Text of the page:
We walk past a busy playground and local mums watching over their kids give us warm smiles and exchange knowing looks, signalling our membership in the universal parenthood club.
In our car, we set off on a 20-minute journey towards the village of Erbalunga and the only hotel in the area, Castel Brando. Walking underneath century-old palm trees, we arrive in a peaceful courtyard and reception area from which we are taken to our family suite for a sound sleep – sorely needed to recover from travelling across the island with so many bags and a baby in tow!
With the sea a few steps down the road, we wake to the sound of nature. Picking up a simple breakfast – a baguette, pain au chocolat and fresh pastries – we head to the harbour and sit on large rocks to eat, admiring the view of the soft morning sea.
Erbalunga is ancient and rustic, full of beautiful stone houses, tiny alleys, and nooks and crannies with secret passages. Crumbling Genoese towers dot the coastline, having served as a defence against Barbary pirates back in the 16th century.
Most of our evenings are spent in one of the village’s many harbourside restaurants, ranging from the fancy Le Pirate to the less expensive A Piazzetta. An astounding selection of seafood delicacies is common in this area, with fresh fish and other seafood coming practically straight from the sea to our dining table; there is also BBQ-glazed pork ribs, fresh pasta and pizza dishes, and mouth watering ice creams.
We spend our days exploring Cap Corse, the 40km-long craggy peninsula at the northern tip of Corsica that looks like a long finger pointing at the Ligurian Sea.
The dizzying turns of the mountain roads around the commune of Brando lead us to the village of Silgaggia, set among green hills and overlooking a wonderful vista. We find ancient houses and unusual breeds of chickens reared by their occupants.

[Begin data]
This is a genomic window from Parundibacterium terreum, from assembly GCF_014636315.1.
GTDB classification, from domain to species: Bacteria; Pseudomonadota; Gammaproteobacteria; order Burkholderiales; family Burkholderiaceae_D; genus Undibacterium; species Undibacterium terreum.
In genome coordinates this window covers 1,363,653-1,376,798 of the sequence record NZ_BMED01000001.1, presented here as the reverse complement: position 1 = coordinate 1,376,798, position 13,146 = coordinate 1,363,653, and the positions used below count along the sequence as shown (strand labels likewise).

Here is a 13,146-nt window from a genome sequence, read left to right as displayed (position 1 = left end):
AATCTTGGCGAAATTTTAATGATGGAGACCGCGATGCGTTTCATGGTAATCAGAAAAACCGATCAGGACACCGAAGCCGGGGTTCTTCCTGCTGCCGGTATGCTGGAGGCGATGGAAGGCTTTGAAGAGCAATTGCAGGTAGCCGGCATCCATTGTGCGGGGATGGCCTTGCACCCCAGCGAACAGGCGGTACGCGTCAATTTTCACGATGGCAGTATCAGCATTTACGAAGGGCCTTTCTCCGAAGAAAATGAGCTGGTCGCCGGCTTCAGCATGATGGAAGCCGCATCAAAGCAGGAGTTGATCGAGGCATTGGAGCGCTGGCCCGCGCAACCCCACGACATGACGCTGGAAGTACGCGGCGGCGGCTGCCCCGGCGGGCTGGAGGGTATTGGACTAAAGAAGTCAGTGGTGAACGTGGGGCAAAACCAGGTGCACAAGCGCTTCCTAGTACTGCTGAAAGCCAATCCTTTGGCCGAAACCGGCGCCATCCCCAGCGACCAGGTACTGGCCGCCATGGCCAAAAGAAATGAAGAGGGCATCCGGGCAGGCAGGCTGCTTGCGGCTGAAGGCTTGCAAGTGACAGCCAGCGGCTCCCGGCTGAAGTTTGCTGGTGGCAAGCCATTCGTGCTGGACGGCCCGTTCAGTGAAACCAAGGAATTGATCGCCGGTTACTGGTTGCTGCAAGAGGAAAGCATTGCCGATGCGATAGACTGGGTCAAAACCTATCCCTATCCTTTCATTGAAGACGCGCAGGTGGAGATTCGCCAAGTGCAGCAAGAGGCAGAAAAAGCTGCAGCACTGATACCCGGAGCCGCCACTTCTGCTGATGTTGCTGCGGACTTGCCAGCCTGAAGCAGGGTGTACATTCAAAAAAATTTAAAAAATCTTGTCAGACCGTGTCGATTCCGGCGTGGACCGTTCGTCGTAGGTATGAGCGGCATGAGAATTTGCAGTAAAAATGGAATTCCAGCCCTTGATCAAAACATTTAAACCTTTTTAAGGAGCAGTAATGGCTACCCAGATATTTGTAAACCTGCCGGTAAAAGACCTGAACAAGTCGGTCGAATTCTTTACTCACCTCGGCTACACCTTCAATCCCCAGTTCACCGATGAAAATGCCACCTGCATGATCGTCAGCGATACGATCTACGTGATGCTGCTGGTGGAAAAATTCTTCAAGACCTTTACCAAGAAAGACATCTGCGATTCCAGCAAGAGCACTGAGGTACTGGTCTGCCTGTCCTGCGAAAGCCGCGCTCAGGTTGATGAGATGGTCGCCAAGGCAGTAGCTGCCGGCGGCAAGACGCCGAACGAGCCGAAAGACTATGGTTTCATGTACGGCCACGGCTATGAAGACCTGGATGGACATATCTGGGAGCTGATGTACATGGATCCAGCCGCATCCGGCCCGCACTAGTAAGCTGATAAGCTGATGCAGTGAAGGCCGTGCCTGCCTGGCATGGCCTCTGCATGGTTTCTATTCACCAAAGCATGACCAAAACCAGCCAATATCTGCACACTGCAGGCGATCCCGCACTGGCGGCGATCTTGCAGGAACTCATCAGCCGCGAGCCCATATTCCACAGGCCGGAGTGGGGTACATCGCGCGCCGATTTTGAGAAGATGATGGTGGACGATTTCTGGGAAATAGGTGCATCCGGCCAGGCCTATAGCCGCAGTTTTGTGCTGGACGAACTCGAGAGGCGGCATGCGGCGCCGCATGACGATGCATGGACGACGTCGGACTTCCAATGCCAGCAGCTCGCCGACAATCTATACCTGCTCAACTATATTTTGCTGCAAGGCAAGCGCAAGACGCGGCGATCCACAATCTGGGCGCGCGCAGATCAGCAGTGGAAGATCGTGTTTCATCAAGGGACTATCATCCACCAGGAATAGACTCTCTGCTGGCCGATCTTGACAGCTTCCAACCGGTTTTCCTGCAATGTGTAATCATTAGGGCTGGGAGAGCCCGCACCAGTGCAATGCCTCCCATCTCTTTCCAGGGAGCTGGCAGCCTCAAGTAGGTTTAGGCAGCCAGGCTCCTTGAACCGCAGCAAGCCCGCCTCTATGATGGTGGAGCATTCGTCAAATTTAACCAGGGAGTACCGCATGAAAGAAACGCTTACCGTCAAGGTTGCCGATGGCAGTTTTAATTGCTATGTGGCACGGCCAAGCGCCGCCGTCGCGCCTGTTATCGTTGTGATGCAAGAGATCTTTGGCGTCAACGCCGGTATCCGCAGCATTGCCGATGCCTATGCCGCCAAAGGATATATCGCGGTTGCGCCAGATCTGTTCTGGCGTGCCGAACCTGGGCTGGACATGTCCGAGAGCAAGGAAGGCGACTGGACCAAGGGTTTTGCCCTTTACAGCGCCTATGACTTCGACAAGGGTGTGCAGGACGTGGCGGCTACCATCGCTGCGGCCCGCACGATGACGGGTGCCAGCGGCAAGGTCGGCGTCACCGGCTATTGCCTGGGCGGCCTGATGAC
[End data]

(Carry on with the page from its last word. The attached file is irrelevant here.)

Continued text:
We drive past charming villages perched on cliffs, and park to walk along little pebbly inlets that lead to secret harbours, fishing ports and wild sandy beaches.
Past Orletta, we discover a freshwater pool within a forest and my husband swims in its cool water.
In the evenings, we go to the Ambuglia and Pietracorbara beaches, where we catch the daily sunsets and swim in the sea to complete the day.
On our last day, we drive back to Bastia to visit the lively Saturday market adjacent to Place St Nicolas. It offers an abundance of fresh local produce – cheese, charcuterie, aperitifs, biscuits, jams, honey, fruits and vegetables, meat and beer.
Close by, we stumble upon Les deux Mondes, a brilliant bookshop with an extensive children’s section and a local boulangerie (bakery) where we find delicious chocolate and caramel mousse.
While Bastia has all the friendliness of island inhabitants, it also has a cosmopolitan quality with all of the shops and commodities you’d expect as part of any modern city.
The easy vibe and elegant Baroque architecture of this part of the island gives the city an authentic charm. It’s tempting to spend a few days here but we are determined to explore the wilderness outside of the city walls.
From Bastia, we drive up steep hills and along winding roads towards Saint Florent on the island’s west coast. Every sharp twist and turn gives us breathtaking views of the Gulf of St Florent.
The most beautiful beach in this region is Plage de Saleccia, accessible by boat from Saint Florent’s harbour. Its dazzling, 1km-long white sandy beach spilling into the emerald sea is undeveloped.
Plage de la Roya is also popular with families and sun worshippers. After walking the whole length, we find the western tip of the beach to be a more suitable spot for relaxation, as it is protected from the strong wind that affects the eastern tip.
At the end of our holiday, it is hard to leave. Corsica captured our hearts with its astounding beauty and afforded us a sense of adventure that we had thought was beyond us since we became responsible parents.
Our toddler may not remember much from this trip, but I’m convinced that the sights, smells and sounds of a new place will give her a broader understanding of the way things work. Travelling with our daughter has also added another dimension to our holiday, as we came to see the world through a child’s eyes.
Corsica is a place where one can appreciate a slower pace of life. Visit with no expectations, and you will be rewarded by the beauty of unfiltered nature and a renewed admiration for the simpler things in life.